## The dataset \texttt{horse_prices} contains observations on the sale
## price and age (plus a few other variables) for 50 race horses. We
## will investigate how well age predicts a race horses sales price.
## https://raw.githubusercontent.com/roualdes/data/master/horse_prices.csv
## Read in the dataset using the funciton read.csv.
## Make an appropriate ggplot2 plot of the variables Age and Price.
## The variable that does the explaining, the explanatory variable,
## should go on the x-axis. Store your plot into a variable p.
## Does a linear model appear reasonable for these data? Explain.
## Assume (anyway) that Price and Age are linearly related via the
## simple linear regression model. Use the likelihood method together
## with optim to estimate the (population) linear relationship between
## Age and Price. The explanatory variable should be multiplied by
## the slope.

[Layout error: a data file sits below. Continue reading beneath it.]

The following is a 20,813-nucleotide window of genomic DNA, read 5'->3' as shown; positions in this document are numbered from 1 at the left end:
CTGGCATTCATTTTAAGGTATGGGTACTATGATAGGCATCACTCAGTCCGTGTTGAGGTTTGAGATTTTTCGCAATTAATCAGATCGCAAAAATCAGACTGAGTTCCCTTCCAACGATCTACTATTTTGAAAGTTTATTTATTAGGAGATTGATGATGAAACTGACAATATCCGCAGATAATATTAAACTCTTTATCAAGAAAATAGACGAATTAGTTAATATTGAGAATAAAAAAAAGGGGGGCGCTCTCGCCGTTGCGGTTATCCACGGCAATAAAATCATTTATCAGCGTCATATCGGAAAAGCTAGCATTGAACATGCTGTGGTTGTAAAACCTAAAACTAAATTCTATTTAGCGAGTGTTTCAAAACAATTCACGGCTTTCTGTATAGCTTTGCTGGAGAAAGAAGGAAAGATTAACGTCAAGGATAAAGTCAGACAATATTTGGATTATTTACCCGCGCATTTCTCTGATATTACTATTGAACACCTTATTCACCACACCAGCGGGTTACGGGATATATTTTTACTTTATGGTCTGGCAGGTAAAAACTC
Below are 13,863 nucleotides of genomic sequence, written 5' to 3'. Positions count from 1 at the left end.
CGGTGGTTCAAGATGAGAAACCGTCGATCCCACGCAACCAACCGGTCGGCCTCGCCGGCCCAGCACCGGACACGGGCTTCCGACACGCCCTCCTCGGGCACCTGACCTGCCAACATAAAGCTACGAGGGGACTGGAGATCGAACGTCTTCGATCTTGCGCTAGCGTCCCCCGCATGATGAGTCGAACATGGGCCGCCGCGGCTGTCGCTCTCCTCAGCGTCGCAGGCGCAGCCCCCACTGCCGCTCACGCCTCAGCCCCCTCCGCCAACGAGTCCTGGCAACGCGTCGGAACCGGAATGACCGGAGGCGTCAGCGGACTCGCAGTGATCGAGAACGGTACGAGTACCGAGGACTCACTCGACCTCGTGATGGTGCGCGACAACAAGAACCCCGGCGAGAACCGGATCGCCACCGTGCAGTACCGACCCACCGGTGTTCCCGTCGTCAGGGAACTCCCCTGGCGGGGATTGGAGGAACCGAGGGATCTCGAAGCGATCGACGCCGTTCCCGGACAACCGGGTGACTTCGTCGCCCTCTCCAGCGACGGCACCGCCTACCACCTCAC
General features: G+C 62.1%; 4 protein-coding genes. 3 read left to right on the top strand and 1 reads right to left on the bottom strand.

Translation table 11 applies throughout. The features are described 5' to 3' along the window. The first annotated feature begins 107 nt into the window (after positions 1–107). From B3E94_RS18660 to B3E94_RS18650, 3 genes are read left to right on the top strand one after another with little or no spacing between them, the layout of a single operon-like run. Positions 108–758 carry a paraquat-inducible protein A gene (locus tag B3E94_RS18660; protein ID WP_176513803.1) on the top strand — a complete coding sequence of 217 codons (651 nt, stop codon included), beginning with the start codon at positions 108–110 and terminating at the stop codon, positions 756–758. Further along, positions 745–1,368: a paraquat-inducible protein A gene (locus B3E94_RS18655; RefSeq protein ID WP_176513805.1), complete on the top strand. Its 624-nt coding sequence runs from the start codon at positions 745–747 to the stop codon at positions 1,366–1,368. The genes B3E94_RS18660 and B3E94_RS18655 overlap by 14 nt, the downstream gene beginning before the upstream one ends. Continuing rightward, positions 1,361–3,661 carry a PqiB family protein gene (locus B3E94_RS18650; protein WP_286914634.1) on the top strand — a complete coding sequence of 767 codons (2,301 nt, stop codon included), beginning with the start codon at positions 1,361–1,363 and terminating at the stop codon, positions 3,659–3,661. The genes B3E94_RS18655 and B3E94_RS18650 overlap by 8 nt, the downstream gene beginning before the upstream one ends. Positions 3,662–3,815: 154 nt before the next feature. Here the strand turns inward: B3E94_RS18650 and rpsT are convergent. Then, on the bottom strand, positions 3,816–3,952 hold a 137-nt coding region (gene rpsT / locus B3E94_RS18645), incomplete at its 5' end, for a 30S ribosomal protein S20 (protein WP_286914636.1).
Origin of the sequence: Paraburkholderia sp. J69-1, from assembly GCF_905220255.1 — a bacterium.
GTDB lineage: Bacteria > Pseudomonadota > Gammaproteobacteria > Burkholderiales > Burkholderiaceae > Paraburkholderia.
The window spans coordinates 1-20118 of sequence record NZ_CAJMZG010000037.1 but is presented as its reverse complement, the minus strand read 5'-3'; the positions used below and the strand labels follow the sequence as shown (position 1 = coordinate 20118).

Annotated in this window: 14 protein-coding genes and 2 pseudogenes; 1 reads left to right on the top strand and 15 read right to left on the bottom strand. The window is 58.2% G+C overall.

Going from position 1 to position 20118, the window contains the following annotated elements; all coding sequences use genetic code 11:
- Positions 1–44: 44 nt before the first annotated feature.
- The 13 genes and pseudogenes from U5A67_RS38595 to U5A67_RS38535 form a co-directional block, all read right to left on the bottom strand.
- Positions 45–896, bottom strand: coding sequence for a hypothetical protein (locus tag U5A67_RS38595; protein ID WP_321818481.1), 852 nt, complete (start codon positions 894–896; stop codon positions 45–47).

## Add this line to your plot p via the ggplot layer (function)
## stat_smooth(se=FALSE, method=''lm'').
## Say something interesting, in a complete English sentence, about
## how reasonable this model is for these data.
## Write 2 complete English sentences describing this estimated model
## in context of these data, one for the slope and one for the
## intercept.
## Using the bootstrap method, calculate a 87% confidence interval for
## the population intercept and slope that describe the linear
## relationship between Age and Price.
## Write a complete English sentence describing each confidence
## interval in the context of these data.
## Add one line for each of the bootstrap estimated lines (both
## intercept and slope) to your plot \texttt{p}. Color the line blue
## and make it $50$\% transparent with the argument
## \texttt{alpha}. Hints: See ? scales::alpha and
## ?ggplot2::geom\_abline. You will need to turn your bootstrap
## estimates into a dataframe first. If you used boot::boot(), your
## \texttt{R} estimates are in the element named t within the object
## returned from boot::boot().